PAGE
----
6-String Ranch 2023
Out of oblivion and into the open: Austin team ground their groove in a neon-lit vista to emerge triumphantly under the sun.
It looks like Matt Smith had to take stock of his back catalogue to not only define his future solo path with "Being Human" but also, having released an archival live document from his erstwhile ensemble, to call on former colleagues and lead them to the studio to set straight the record of their joint band’s existence. Or, rather their band’s vitality and readiness to shift focus from raucous rock ‘n’ roll to softer textures mostly associated with northern states – yet then, this Texan artist was born and raised in New York and, thus, nursed on urban rhythms which he proudly brings to the fore here, to put his electric licks into a proper streetwise context. The results of implementing such a paradigm are life-affirmingly entertaining, and sometimes surprising.
Not that the group parted with their rumble – it’s very much present in the swagger of “Possibility” and “A Change In Me” which appear closer to the record’s end – but the album’s titular opener reveals their folk-rooted romanticism, Smith’s guitar filigree and velvet voice transporting Hawaiian aromas in the listener’s living room. Breezy percussion and female vocalese elevate this joyous performance before flying into the effervescent night for the funky “Why Can’t We Have A Good Time” and soulful “Still Not Dead” – one laid down in Austin and the other in Big Apple – to demonstrate the collective’s mastery of the ’70s Philly sound and their brass-splashed jive. Yet if the ruminative “Water Of Life” – which could be born in Muscle Shoals – floats on the gradually heated transparence, the woodwind-washed “Measure Of A Man” on which Matt’s duetting with Ange Kogutz marries pastoral delicacy to heavy riffs with quite a gloriously psychedelic outcome redolent of the late ’60s London.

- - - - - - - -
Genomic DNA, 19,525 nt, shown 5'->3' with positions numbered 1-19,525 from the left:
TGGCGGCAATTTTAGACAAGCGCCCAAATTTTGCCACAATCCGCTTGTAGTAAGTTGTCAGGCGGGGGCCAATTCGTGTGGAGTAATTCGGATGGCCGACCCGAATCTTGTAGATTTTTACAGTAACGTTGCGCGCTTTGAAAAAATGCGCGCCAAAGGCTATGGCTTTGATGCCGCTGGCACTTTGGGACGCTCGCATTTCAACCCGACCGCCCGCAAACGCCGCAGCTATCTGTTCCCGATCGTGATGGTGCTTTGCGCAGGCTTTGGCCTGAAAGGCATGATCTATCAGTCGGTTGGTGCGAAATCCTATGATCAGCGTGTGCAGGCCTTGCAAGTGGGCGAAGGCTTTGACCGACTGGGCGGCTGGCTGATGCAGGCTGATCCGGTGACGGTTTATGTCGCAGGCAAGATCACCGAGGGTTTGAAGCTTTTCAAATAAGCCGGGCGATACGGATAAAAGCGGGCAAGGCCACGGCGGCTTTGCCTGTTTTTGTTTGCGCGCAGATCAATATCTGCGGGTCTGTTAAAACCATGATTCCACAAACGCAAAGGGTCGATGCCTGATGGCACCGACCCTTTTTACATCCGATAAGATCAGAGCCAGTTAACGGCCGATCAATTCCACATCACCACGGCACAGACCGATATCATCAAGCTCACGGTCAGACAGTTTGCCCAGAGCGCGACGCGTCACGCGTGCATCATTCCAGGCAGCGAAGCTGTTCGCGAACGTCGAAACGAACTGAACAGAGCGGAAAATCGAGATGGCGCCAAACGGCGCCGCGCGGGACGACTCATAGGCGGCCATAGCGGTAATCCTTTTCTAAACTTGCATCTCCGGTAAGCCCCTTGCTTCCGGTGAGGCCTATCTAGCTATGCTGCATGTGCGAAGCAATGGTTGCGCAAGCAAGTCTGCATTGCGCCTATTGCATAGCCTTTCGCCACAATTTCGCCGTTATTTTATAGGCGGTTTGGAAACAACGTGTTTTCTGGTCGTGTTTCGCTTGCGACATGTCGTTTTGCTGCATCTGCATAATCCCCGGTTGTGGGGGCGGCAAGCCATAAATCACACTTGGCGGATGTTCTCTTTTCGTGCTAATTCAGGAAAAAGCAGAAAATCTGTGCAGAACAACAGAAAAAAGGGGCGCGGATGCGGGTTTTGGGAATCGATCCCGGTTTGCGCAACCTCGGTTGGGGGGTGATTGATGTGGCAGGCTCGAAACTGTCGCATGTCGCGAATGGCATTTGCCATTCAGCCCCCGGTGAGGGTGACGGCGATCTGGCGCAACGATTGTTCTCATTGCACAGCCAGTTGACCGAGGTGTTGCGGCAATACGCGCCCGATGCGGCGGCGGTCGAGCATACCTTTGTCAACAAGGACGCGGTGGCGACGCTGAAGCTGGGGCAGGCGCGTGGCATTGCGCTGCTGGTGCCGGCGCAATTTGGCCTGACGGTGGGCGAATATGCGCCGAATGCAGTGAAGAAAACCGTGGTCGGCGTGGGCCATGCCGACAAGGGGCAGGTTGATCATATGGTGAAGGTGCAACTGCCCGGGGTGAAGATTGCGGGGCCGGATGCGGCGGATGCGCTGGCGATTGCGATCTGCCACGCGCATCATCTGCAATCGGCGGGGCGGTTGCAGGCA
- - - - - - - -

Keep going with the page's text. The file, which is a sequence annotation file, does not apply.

However, whereas Latino-flavored “Make The Most Of Your Life” flaunts the players’ fusion flair, the varying tones of six-string fluidity complementing each of the songs most perfectly, the piano-driven “My Baby Likes To Ya Ya” boogies on with restrained abandon and a pinch of jazz, and the spoken-word-augmented finale of “Life Ain’t Easy (And Then Ya Die)” proudly struts its swampy, slider-caressed wares towards bluesy bliss. With this kind of variety, getting bored is impossible and get carried away is simple, rendering “Into The Light” an instant success.